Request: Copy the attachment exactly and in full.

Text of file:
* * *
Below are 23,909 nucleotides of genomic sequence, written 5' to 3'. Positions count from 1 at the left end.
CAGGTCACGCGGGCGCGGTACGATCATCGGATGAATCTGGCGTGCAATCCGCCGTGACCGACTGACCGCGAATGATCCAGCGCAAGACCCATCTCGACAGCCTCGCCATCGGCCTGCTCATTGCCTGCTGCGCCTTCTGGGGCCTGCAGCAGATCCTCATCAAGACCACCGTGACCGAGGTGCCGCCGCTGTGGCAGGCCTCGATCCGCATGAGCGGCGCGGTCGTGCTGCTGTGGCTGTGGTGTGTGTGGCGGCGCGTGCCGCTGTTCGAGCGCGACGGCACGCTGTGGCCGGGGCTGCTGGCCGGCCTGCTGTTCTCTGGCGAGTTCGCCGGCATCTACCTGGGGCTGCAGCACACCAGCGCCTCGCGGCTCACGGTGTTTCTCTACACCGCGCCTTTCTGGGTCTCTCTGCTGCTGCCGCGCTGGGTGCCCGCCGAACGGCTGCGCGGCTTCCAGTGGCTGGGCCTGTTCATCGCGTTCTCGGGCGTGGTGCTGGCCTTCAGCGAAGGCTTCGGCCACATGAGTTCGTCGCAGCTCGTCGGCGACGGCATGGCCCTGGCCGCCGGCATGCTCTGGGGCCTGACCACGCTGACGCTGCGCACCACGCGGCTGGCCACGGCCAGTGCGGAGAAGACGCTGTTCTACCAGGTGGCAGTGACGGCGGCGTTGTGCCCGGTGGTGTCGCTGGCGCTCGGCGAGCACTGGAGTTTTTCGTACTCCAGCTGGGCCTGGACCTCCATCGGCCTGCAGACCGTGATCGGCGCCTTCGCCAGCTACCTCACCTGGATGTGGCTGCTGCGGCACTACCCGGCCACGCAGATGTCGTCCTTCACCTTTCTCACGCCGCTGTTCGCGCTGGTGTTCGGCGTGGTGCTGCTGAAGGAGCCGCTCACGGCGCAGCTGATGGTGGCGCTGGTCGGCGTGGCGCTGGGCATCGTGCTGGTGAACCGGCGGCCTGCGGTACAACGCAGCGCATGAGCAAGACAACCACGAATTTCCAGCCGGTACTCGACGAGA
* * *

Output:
Below are 23,909 nucleotides of genomic sequence, written 5' to 3'. Positions count from 1 at the left end.
CAGGTCACGCGGGCGCGGTACGATCATCGGATGAATCTGGCGTGCAATCCGCCGTGACCGACTGACCGCGAATGATCCAGCGCAAGACCCATCTCGACAGCCTCGCCATCGGCCTGCTCATTGCCTGCTGCGCCTTCTGGGGCCTGCAGCAGATCCTCATCAAGACCACCGTGACCGAGGTGCCGCCGCTGTGGCAGGCCTCGATCCGCATGAGCGGCGCGGTCGTGCTGCTGTGGCTGTGGTGTGTGTGGCGGCGCGTGCCGCTGTTCGAGCGCGACGGCACGCTGTGGCCGGGGCTGCTGGCCGGCCTGCTGTTCTCTGGCGAGTTCGCCGGCATCTACCTGGGGCTGCAGCACACCAGCGCCTCGCGGCTCACGGTGTTTCTCTACACCGCGCCTTTCTGGGTCTCTCTGCTGCTGCCGCGCTGGGTGCCCGCCGAACGGCTGCGCGGCTTCCAGTGGCTGGGCCTGTTCATCGCGTTCTCGGGCGTGGTGCTGGCCTTCAGCGAAGGCTTCGGCCACATGAGTTCGTCGCAGCTCGTCGGCGACGGCATGGCCCTGGCCGCCGGCATGCTCTGGGGCCTGACCACGCTGACGCTGCGCACCACGCGGCTGGCCACGGCCAGTGCGGAGAAGACGCTGTTCTACCAGGTGGCAGTGACGGCGGCGTTGTGCCCGGTGGTGTCGCTGGCGCTCGGCGAGCACTGGAGTTTTTCGTACTCCAGCTGGGCCTGGACCTCCATCGGCCTGCAGACCGTGATCGGCGCCTTCGCCAGCTACCTCACCTGGATGTGGCTGCTGCGGCACTACCCGGCCACGCAGATGTCGTCCTTCACCTTTCTCACGCCGCTGTTCGCGCTGGTGTTCGGCGTGGTGCTGCTGAAGGAGCCGCTCACGGCGCAGCTGATGGTGGCGCTGGTCGGCGTGGCGCTGGGCATCGTGCTGGTGAACCGGCGGCCTGCGGTACAACGCAGCGCATGAGCAAGACAACCACGAATTTCCAGCCGGTACTCGACGAGA